This paper investigates the nature of the boundaries between the extended self and possessions (including potentially extended possessions) in the context of gift giving for Hong Kong Chinese consumers. Our findings showed that informants narrated stories not only about the gifts that they themselves had received as being their important possessions and thus constituting part of their extended self, but they also described objects that they had given as gifts to close others as part of their own possessions. These extended possessions potentially constituted part of their own extended selves. In addition, by the virtue of their material presence, these extended possessions acted as continuous reminders of these extended selves. The extended possessions hence provided the informants with an anchoring point to increase the relatively stability of their relationships with others, thereby countering the labile nature of ever-changing identity narratives. This paper contributes to current debates concerning the relationships between the self, possessions, and gift giving providing a richer explanation and extending previous work on possessions and the extended self.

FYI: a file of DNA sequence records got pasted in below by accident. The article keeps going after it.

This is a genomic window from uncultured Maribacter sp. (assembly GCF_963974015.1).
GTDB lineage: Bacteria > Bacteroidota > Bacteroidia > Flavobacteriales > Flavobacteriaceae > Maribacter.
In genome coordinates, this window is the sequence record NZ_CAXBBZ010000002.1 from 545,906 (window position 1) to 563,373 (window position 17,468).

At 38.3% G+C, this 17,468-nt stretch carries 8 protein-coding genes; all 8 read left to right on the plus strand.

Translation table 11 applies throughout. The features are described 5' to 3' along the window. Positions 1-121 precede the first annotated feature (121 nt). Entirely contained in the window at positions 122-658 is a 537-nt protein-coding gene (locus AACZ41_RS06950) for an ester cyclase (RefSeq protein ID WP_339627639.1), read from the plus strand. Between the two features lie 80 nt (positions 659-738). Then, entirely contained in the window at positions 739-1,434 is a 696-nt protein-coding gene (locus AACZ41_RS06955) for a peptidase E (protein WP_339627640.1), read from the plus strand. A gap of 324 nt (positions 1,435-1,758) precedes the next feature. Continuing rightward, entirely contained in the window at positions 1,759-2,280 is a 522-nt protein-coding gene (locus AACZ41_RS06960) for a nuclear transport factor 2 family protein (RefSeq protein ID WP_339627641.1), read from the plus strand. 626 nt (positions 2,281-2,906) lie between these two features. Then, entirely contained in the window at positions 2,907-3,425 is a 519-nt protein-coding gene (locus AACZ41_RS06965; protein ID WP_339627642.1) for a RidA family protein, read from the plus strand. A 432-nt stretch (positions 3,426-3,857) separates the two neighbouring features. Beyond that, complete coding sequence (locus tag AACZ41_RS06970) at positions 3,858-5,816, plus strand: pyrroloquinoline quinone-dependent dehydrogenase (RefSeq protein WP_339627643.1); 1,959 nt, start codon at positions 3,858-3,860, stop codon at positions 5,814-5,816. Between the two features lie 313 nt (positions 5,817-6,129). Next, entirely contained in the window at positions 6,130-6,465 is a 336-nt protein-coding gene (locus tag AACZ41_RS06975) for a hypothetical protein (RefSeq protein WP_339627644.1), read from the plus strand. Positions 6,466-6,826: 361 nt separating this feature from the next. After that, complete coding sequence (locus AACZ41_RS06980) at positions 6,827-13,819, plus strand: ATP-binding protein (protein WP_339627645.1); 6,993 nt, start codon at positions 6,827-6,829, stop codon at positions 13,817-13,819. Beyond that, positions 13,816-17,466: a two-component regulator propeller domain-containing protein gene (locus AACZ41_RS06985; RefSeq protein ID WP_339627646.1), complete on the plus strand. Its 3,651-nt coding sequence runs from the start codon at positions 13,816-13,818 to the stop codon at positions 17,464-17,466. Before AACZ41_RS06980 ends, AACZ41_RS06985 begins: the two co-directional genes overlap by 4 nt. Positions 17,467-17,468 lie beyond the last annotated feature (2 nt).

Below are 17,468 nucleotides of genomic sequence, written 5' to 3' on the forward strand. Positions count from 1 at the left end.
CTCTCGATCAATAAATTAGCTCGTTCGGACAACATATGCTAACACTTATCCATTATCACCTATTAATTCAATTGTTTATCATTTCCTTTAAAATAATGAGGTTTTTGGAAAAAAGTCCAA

- gift giving
- narrative analysis